In the last few months there has been a lot of focus on potential exaggerated or misleading or unproven claims made on a number of products which include foods and products in food format or products which are touted for various health benefits. The column in the last issue also dealt with need for self-regulation and role of agencies like Advertising Standards Council of India (ASCI). The need for innovators and industry to adhere to and comply with decisions given by ASCI have been underscored by the courts. Since the future of innovations especially in the area of supplements and nutraceuticals that will hit the market will solely depend on, amongst other factors, the genuineness of the claims for such food products which will build confidence in the sector, this month touches upon the issue.
The Nutraceutical Regulations notified by Foods Authority on November 24, 2016 to be complied with from January 1, 2018 has provided for various categories - health supplements, nutraceuticals, food for special dietary use (FSDU), other than infants, and those products intended to be taken under medical advice, food for special medical purposes (FSMP), food with added probiotic ingredients, food with added prebiotic ingredients, speciality foods containing plant or botanical ingredients with safe history of usage and novel foods. In addition, the sector will continue to see some packaged foods under proprietary food category apart from other standard foods many of them also will be sold in pre-packaged condition to meet the increasing demand of working men and women who seek convenience. Marketers will naturally want to make various types of positioning statements and claims on such packaged foods and supplements.
It is to be recognised that Indian Nutra Regulations is perhaps one of those regulations that has provided broad guidelines for such claims. These claims have been listed as those permitted in the Nutra Regulation along with broad guidelines. The intention of use, providing nutrition, the nutrition content and the name of nutrient, comparative nutrient contents, linkages to the alleviation of deficiencies by those nutrients, and similarly the nutritional content / comparative content / linkages to alleviation of deficiencies of nutritionals are permitted claims. The difference between nutrient and nutritional is broadly nutrients are primarily vitamins, minerals and amino acids for most of which the need role and recommended dietary allowances (RDAs) are available. All other ingredients are referred as nutritionals which also form part of food and are required to provide various functionalities like – fibres, phytocompounds, enzymes, probiotics etc. For this latter group, generally, RDAs are not at all available. In addition to these content claims, the regulations permit various health benefit claims such as – maintaining health, disease risk reduction, prevention and protection. The broad guidelines involve - no drug like claims, should not be misleading, should not be exaggerated, should be factual and based on supporting data.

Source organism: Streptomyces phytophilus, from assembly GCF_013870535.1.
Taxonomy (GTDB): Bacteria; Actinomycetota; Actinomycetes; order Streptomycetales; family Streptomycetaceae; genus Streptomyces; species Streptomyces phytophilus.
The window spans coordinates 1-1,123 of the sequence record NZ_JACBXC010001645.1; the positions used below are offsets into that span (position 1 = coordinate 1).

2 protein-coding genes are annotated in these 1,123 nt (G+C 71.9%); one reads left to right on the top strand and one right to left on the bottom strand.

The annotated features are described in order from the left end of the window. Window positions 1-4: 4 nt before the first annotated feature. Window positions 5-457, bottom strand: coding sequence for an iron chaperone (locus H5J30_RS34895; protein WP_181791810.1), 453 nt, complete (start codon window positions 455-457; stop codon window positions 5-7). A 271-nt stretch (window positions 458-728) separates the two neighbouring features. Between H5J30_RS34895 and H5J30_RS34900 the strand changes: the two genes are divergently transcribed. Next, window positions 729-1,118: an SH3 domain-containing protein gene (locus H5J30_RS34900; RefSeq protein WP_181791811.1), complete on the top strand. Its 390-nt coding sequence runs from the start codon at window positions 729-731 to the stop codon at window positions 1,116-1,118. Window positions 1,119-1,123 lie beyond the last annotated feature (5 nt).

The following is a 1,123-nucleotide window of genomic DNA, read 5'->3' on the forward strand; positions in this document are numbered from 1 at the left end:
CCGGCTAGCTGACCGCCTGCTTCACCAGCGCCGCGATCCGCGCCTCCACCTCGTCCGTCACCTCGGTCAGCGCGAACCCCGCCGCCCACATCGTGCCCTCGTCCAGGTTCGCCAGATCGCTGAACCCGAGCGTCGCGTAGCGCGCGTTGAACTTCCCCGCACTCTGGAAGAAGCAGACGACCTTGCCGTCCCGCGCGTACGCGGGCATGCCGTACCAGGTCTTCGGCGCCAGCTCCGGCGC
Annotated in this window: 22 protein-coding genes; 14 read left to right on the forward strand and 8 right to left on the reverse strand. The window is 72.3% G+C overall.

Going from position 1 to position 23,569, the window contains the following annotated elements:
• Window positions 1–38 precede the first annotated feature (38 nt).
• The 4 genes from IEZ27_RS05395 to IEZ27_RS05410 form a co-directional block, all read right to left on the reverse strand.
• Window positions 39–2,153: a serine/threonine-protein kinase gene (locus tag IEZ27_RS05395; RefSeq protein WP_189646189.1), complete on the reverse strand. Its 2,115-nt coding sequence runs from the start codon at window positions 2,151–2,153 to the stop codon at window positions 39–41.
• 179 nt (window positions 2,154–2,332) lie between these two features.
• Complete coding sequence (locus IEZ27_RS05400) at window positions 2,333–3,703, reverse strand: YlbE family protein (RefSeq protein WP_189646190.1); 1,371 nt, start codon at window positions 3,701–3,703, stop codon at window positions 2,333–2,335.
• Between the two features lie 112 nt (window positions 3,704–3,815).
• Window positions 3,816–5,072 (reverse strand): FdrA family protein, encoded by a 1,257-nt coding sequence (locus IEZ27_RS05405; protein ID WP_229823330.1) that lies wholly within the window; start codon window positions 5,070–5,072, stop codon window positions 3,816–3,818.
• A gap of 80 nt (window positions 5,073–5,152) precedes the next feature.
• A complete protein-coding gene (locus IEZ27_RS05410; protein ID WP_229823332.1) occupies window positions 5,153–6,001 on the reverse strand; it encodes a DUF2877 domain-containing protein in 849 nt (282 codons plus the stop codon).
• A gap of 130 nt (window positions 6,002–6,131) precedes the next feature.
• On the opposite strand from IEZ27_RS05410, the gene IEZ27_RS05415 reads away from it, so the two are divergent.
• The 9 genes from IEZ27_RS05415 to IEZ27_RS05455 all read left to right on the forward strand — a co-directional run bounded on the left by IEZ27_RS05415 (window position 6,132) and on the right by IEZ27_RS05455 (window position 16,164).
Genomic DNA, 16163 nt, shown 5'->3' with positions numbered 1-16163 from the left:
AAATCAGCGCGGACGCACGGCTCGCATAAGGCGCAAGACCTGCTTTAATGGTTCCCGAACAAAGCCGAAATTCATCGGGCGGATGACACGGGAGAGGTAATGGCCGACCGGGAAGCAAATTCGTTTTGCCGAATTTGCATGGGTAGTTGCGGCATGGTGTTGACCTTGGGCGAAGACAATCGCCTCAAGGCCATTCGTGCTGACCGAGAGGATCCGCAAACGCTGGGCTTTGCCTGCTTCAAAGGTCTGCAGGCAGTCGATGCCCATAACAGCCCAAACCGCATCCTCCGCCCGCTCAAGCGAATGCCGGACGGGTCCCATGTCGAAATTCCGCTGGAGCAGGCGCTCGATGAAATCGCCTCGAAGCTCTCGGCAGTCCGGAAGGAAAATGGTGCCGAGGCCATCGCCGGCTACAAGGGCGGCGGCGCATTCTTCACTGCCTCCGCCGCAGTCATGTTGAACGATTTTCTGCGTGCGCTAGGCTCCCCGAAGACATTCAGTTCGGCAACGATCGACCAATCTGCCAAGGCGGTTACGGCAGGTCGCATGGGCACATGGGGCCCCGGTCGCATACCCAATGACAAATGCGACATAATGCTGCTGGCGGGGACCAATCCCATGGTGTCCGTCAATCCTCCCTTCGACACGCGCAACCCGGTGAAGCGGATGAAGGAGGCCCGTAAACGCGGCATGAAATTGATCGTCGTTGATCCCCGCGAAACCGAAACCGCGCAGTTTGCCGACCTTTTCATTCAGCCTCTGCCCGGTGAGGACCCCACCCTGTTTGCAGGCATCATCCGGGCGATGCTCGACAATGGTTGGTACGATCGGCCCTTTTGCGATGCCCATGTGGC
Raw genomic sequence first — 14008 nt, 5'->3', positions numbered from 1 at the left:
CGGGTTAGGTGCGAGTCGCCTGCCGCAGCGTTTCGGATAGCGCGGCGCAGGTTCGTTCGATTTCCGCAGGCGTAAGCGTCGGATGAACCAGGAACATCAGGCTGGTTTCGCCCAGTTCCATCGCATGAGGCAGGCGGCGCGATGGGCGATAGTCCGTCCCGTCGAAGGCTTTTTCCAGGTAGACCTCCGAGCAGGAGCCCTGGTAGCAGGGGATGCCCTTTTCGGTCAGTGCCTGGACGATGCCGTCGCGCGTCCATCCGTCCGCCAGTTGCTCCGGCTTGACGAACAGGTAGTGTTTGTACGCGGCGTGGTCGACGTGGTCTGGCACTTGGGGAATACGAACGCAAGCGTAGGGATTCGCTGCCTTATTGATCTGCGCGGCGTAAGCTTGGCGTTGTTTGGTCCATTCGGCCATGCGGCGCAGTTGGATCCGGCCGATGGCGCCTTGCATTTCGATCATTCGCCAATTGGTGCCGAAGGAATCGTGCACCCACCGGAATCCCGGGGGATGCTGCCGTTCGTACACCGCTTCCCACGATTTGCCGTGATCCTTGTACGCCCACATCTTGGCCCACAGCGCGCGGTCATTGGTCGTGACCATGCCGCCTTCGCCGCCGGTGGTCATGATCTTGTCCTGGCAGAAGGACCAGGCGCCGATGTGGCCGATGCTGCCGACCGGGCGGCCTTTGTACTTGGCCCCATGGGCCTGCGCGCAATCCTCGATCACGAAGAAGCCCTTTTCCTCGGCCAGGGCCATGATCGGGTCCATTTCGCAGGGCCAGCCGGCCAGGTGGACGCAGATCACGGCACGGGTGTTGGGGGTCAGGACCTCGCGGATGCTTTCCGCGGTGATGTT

It is common that regulators and many scientists are not able to make the distinction between factual and data based claims and the way to generate such data. It is only that food scientists and nutritionists are trained to understand supporting data for claims for food and supplements. Most often the term “Should be evidence based” is stated. Evidence base is normally understood to be the same level and design as described for evidence based drugs long ago described and developed by Saket.
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